Provost Steven E. Hyman confirmed plans were in progress for the Harvard Stem Cell Center, which would bring together researchers from the University and affiliated hospitals who are already exploring the promising cells’ potential to help cure diseases like AIDS and diabetes.
“We are moving forward on a stem cell center,” Hyman said. “It’s something Harvard ought to be doing. It is something we can be preeminent in.”
The revelation, first reported yesterday in The Boston Globe, comes two weeks after a South Korean laboratory became the first to extract a line of stem cells from a cloned human embryo, disappointing Harvard researchers who had been pursuing the achievement.
A report circulated by Dean of the Faculty of Arts and Sciences (FAS) William C. Kirby in January included a proposal to establish a stem cell research program on the University’s lands in Allston.
“Not only does the Institute propose to bridge the gap from basic to applied life science, it also proposes to address the complex social, ethical and religious questions that have arisen as stem cell research has advanced,” read the report obtained by The Crimson.
Human embryonic stem cells, which can harness the potency of fertilized eggs to form any variety of human tissue, have emerged as a pivotal—and controversial—field of study.
Bush administration restrictions limit government-financed research to pre-existing stem cells, but Hyman said the University would seek funding for the center from private donors and foundations.
The January report said 20 faculty would be required for the effort, including five new recruitments. Hyman would not confirm those numbers yesterday but said additional hirings were a possibility.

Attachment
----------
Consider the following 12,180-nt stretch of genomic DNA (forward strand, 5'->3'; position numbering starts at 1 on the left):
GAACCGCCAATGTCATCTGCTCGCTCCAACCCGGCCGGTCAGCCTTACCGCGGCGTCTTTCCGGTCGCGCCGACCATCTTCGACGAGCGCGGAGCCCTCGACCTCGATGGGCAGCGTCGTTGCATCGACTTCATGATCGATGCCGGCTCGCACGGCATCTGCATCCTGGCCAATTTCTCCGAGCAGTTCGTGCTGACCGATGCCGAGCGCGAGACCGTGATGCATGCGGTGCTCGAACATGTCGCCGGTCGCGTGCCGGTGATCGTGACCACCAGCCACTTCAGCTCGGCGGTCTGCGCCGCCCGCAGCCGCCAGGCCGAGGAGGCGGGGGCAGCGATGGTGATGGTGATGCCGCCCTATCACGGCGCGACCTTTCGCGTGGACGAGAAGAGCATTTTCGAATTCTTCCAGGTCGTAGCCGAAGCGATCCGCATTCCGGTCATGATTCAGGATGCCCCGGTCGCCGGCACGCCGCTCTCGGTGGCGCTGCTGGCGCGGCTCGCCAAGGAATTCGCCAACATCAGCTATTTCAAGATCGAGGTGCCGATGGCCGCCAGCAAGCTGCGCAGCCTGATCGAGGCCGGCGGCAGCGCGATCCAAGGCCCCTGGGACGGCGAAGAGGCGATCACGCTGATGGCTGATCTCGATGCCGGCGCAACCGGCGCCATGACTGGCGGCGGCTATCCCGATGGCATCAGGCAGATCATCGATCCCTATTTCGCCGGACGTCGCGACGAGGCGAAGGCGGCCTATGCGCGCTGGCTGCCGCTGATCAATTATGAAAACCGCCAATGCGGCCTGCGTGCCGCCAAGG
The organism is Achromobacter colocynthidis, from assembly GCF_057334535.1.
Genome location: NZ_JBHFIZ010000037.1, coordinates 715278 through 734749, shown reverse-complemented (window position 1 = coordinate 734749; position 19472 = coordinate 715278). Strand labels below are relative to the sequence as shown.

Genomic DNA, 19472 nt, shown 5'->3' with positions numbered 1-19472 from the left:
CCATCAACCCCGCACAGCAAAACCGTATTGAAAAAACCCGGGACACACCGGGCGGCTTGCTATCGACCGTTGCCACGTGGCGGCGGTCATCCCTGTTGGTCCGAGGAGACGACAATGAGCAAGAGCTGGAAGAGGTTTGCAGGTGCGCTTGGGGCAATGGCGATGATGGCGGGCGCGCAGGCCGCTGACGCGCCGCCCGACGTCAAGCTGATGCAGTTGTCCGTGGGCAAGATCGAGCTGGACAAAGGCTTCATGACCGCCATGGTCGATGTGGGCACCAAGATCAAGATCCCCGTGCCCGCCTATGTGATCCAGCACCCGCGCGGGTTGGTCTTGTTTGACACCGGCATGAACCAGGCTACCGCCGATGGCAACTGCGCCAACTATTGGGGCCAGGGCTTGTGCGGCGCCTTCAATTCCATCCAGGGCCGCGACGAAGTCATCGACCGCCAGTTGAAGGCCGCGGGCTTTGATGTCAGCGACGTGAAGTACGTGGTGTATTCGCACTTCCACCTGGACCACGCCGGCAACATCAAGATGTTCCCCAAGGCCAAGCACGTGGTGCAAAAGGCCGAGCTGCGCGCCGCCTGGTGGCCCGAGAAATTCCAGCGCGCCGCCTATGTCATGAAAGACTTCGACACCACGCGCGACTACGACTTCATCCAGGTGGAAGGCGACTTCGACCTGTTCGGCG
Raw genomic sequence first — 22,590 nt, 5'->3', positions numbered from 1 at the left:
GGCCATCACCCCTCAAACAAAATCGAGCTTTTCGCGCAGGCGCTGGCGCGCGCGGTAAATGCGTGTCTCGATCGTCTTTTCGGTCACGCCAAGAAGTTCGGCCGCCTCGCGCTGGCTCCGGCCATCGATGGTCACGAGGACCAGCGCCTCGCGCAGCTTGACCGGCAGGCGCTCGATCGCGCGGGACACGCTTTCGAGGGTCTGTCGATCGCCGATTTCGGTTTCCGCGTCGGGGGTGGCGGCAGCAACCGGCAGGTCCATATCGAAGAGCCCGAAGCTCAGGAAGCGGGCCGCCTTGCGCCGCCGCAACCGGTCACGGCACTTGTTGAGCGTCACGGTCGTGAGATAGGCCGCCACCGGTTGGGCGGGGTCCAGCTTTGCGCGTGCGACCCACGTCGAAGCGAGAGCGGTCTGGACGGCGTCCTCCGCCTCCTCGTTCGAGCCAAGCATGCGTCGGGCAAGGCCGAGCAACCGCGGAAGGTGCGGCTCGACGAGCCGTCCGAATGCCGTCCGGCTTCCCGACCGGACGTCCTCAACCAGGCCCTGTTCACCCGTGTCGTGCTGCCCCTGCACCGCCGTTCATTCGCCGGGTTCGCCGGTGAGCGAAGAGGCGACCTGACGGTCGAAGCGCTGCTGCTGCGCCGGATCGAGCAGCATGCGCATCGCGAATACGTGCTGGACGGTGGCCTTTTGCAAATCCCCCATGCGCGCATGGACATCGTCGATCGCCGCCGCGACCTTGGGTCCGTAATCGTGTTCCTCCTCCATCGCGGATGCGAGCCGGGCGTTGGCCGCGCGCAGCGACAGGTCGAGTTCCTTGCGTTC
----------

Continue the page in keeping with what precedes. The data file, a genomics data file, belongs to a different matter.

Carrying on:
According to the report, the research program would link the work of scientists currently working on stem cells at FAS, Harvard Medical School (HMS) and Harvard hospitals.
The report says that the center will focus initially on four “disease areas”: blood diseases including AIDS, diabetes, neurodegenerative diseases and cardiovascular diseases.
The center will initially exist without a home, said Associate Professor of Medicine David T. Scadden, who will co-direct the program, but a physical presence is on the agenda.
“Ultimately, we do think it would be best if we did have a physical space where there was a core group of researchers that were working together,” Scadden said.
According to the report, the proposed stem cell center would include new lab facilities for researchers and an “administrative infrastructure to support the work.”
After the breakthrough in South Korea last month, Scadden said Harvard needed to redouble its efforts in stem cell research.
“It’s a terrible disappointment that we’re reading about it from other countries,” Scadden said in early February. “It’s imperative that we be able to use this technology in the U.S.”